Bradley Manning comes out as transgender: ‘I am Chelsea’
Army officials said Pfc. Bradley Manning will receive counseling from mental-health professionals at the all-male prison, but that the service does not “provide hormone therapy or sex-reassignment surgery for gender-identity disorder.”
The Associated Press and The Washington Post
Army Pfc. Bradley Manning on Thursday announced plans to live as a woman and seek hormone therapy while in prison, confronting the military prison system with a demand that has prompted state and federal institutions to reluctantly offer similar treatment to inmates.
Manning’s statement wasn’t a complete surprise.
Testimony in the sentencing portion of the soldier’s espionage trial was devoted to mental-health issues, including a struggle with gender dysphoria, as the condition is known, and a photo of the soldier in a blond wig and lipstick was submitted as evidence.
Manning received the diagnosis in May 2010, shortly before being arrested in connection with transmitting hundreds of thousands of classified documents to the organization WikiLeaks.
Still, Manning’s statement — read on NBC’s “Today” show — that “I am Chelsea Manning ... I also request that, starting today, you refer to me by my new name and use the feminine pronoun” was unexpected.
The declaration the morning after Manning was sentenced to 35 years in the military prison at Fort Leavenworth, Kan., confronted the Pentagon with questions about where and how the Army private is to be imprisoned.
Leavenworth spokesman George Marcec said that if Manning wants to go by Chelsea in prison, a name change would have to be approved in court and then a petition submitted with the Army to change its records.
Army officials said Manning will receive counseling from mental-health professionals at the all-male prison, but that the service does not “provide hormone therapy or sex-reassignment surgery for gender-identity disorder.”
Manning’s attorney, David Coombs, was adamant that he will try to change that policy, foreshadowing another legal battle between a transgendered person and a prison bureaucracy.
Manning was convicted of Espionage Act violations and crimes for turning more than 700,000 classified military and diplomatic documents over to the secrets-spilling website WikiLeaks. Coombs said the soldier could be paroled from prison in as little as seven years.
“Private Manning is facing 35 years in prison and needs to make a decision about what she’s going to be doing for all those years,” said Mara Keisling, executive director of the National Center for Transgender Equality.
Greg Rinckey, a former Army judge advocate general, said he expects the Pentagon to “take the position that Private Manning is still male. He still has a penis and hasn’t gone through surgery. If he fears for his safety, he can be put in isolation or protective custody.”
He said he thinks Manning’s attorneys are trying to secure a transfer from Fort Leavenworth to a federal prison. “The military has the ability to do that,” he said. “It is rare, but it can happen.”
In recent years, a federal judge has ordered Massachusetts corrections officials to provide an inmate’s sex-change operation, and federal prisons were forced by a lawsuit to offer hormone therapy to prisoners even if they were not receiving them before incarceration.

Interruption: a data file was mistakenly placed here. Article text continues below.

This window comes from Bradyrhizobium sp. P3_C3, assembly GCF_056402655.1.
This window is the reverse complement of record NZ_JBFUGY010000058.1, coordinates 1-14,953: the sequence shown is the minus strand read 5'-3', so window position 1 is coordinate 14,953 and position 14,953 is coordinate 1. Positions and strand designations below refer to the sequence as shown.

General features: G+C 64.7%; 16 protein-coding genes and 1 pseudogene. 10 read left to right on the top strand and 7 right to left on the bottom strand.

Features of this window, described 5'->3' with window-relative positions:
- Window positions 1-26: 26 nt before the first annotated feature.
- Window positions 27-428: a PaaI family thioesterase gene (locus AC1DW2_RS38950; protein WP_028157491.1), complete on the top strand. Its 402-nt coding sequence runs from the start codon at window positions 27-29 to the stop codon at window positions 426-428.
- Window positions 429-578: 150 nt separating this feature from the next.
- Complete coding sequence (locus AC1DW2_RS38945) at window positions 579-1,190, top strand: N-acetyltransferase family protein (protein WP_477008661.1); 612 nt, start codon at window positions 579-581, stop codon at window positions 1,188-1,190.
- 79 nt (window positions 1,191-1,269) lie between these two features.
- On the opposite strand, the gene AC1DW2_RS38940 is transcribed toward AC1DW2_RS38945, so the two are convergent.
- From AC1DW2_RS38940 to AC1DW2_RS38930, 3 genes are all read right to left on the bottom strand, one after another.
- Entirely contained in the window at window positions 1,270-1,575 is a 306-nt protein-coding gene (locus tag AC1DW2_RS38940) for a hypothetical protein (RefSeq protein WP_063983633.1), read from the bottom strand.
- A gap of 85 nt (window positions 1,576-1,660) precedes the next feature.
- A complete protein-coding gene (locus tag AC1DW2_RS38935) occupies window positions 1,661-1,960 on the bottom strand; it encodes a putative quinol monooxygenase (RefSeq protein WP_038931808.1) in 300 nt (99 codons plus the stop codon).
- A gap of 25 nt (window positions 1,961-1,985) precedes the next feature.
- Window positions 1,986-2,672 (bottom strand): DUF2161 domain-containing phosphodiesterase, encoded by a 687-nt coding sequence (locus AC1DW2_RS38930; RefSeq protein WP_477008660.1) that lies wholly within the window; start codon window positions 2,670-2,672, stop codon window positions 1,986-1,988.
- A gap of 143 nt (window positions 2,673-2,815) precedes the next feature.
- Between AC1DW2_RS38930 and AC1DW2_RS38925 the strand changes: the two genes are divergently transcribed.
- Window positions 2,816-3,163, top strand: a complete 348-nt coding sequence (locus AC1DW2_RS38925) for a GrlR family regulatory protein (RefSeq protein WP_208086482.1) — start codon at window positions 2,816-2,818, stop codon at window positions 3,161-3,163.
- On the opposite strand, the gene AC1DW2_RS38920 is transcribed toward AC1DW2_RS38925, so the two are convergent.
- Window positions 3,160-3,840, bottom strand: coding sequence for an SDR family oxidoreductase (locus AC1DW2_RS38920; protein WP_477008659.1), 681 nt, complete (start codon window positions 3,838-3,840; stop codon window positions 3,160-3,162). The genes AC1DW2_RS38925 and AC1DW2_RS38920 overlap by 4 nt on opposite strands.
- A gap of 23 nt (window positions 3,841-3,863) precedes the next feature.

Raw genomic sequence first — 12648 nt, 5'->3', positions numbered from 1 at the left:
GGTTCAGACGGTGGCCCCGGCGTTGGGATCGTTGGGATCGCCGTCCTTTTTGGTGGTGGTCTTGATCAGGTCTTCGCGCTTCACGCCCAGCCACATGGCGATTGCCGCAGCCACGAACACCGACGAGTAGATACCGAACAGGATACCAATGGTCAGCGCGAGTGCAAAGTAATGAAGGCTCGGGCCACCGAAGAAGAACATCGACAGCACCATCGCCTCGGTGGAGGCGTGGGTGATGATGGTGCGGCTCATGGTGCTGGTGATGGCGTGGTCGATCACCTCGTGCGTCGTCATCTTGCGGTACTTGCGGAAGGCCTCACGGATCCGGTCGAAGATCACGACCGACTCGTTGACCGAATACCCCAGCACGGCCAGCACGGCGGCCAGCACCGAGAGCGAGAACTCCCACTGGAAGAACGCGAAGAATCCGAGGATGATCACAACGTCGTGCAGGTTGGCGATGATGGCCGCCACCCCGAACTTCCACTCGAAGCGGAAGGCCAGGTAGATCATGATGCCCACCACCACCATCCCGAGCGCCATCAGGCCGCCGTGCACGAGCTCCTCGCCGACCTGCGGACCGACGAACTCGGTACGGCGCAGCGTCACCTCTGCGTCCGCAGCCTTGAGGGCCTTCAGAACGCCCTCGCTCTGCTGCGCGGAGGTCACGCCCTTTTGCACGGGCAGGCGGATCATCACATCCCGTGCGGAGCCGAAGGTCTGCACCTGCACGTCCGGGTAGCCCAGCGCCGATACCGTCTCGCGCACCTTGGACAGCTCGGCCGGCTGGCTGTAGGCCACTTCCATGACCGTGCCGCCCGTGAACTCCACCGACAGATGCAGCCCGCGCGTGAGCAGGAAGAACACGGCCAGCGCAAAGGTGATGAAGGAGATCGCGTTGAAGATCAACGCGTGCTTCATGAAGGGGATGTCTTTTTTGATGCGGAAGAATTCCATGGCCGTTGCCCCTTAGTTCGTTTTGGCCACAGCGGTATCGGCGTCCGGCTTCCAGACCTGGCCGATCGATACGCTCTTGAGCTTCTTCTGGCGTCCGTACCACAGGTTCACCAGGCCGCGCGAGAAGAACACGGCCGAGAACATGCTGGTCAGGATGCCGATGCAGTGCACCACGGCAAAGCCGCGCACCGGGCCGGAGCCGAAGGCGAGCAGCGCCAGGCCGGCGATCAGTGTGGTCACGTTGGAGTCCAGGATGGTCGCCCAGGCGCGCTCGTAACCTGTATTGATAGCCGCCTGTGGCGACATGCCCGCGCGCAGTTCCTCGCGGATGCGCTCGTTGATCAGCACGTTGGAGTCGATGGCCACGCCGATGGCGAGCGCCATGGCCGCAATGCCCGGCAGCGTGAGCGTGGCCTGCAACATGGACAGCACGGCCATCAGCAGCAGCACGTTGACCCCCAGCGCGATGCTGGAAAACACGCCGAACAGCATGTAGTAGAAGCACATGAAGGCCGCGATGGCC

A Federal Bureau of Prisons policy implemented last year requires federal prisons to develop treatment plans, including hormone therapy if necessary, for inmates diagnosed with gender-identity disorder. But the bureau oversees only civilian prisons.
Manning was returned Thursday to Fort Leavenworth, where the soldier has been held for more than two years.
Fort Leavenworth staff members have some leeway to separate soldiers from the other inmates based on the risk to themselves and others, Marcec said. Manning would not be allowed to wear a wig or bra, and the soldier’s hair would have to be kept to military standard, Marcec added.
Gender dysphoria affects people whose sex at birth is contrary to the one they identify with, according to the fifth edition of the Diagnostic and Statistical Manual of Mental Disorders, the bible of psychiatric diagnoses.
Capt. David Moulton, a military forensic psychiatrist who examined Manning for the defense, said the soldier has had symptoms of the disorder since childhood.
While on leave in January 2010, Manning spent a good deal of time living as a woman. The soldier took a photo of himself dressed as a woman that he eventually sent to an Army superior.
There is little data on the number of transgendered people in U.S. prisons. Similarly, it is difficult to estimate the number of transgendered people in the U.S. population, advocates said.
But transgendered people are overrepresented in the military, with 20 percent of those surveyed saying they have served, Keisling said.
Hormone therapy to transition from male to female can take years to produce its ultimate effects, experts said, although continuous doses will result in changes such as softer skin, fat and muscle rebalancing and breast development in the first few months.
Those changes begin to become irreversible in six to nine months. The younger a patient is when starting to take hormones, the better they work, said Grace Kim, a Washington, D.C.-based psychologist with a number of transgendered patients.